This goal was prompted by Mike's cousin (who also happens to be one of my best friends) who happened to say a couple of weeks ago, "I notice that you have a lot of children's literature and adult books on your blog, but you don't seem to read very much YA." It was an accurate observation. And it's actually a problem because people will ask me for YA recommendations, and it's like this gaping hole in my literary repertoire. It's not that I haven't read any YA, but out of the ones I have read, there are very few I actually feel like recommending. I like the idea of YA, but the books always leave me feeling annoyed and depressed: the content often shocks me while at the same time feeling so immature (maybe I just don't like teenagers?). So I have a (perhaps impossible) request for all of you, my dear readers: Please recommend your favorite young adult books. But here's the catch: I'm looking for clean, well-written, realistic fiction--not fantasy or fairy tales. Why? Because most of the YA books I already recommend are fantasy (they tend to be quite a bit cleaner), but I actually prefer realistic fiction--I just can't find any that I like. It's a tall order, I know, but please tell me it's out there.

9. Read the 2017 Newbery winner
I have no idea what this book will be, but I'll find out on January 23rd. On the slight chance that I've actually read the winner, I'll read one of the honors instead.

10. Read Glimpses into the Life and Heart of Marjorie Pay Hinckley
This one is directly tied to one of my personal goals and also my theme for 2017, which I'll hopefully share more about in a later post. But basically, I adore Marjorie Hinckley and am so inspired by her life and words. I can't wait to read and highlight and make notes in this book and, most of all, apply what I learn.

I have so many more books I want to read this year, and so there's a part of me that wants to keep adding more goals (I had to delete so many other possibilities!). But I've set these yearly reading goals enough to know that I will be stretching and challenging myself as is. Looking back over these new goals makes me excited, and I think I've settled on the ones that are truly important (or truly fun) for me. Plus, I want to still leave time for myself to read on a whim. Reading for me is all about structure, flexibility, and balance, and hopefully I've achieved that with these goals.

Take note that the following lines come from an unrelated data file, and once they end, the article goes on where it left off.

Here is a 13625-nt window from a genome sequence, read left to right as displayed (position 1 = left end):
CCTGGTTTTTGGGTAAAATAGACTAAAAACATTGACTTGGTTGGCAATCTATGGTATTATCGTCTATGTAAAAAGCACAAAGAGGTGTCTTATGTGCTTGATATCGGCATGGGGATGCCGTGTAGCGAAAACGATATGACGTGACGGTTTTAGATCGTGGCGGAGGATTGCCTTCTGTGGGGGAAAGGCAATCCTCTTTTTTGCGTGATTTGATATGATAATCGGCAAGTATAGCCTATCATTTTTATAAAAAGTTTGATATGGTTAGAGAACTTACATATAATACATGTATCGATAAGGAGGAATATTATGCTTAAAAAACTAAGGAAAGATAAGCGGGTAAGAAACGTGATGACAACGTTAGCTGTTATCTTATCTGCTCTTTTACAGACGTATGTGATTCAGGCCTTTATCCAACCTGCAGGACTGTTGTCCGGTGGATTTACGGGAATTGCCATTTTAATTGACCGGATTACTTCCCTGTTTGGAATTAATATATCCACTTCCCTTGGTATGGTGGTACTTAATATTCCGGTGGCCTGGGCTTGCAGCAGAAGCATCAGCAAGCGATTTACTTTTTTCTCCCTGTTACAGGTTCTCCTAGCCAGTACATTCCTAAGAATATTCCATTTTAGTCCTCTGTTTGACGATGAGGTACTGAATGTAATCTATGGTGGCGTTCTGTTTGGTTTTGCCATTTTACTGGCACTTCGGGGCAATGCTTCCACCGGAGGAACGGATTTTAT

What reading goals have you made for yourself this year? And, equally important, what books should I read to fulfill my goals?

2016 Reading: Second Half

Jan 9, 2017

In 2012, I made the goal to read 52 books, and I read 55. In 2013, my goal was 55 books, and I read 66. In 2014, I set out to read 60 books but ended up with 64. In 2015, that goal was 65, and I finished the year with 68.

So naturally, in 2016 I thought I could inch up that number just a little bit more because that's what I'd done for the last four years, so I made the goal to read 70 books.

And it just about killed me.

I may have slightly panicked when, early in November, I did the math and realized that I was still fourteen books away from my goal. Fourteen! It shouldn't have been a big deal. I shouldn't have even cared. But there was something about seeing the tracker on the side of Goodreads that made me go crazy. I couldn't handle its mocking tone, "You are seven books behind schedule." And I hated the thought of seeing a great big INCOMPLETE at the end of the year.

And so I did what any Upholder worth her salt would do and came up with a plan of attack: I mapped out all fourteen books--the audiobooks, the three I still needed for my reading goals, the novels I planned to read to my kids, the seasonal reads--and then I attacked them with a vengeance and dutifully checked them off one by one.

Some of them made the list because they were short, easy reads (desperate times and all that--this was no time to start The Count of Monte Cristo). I know some readers who don't count readalouds or children's novels or re-reads or even audiobooks among their final total, but I do and I don't feel any guilt about it, and here's why: All of those are books I want to read, and I know if I impose all these limiting rules on myself, I won't read them because if they can't count towards my numbers total, then I know I won't find the time to read them, and it actually feels really important for me to read them. So when I make my numbers goal at the beginning of the year, it's with the understanding that I'll be counting basically everything except picture books.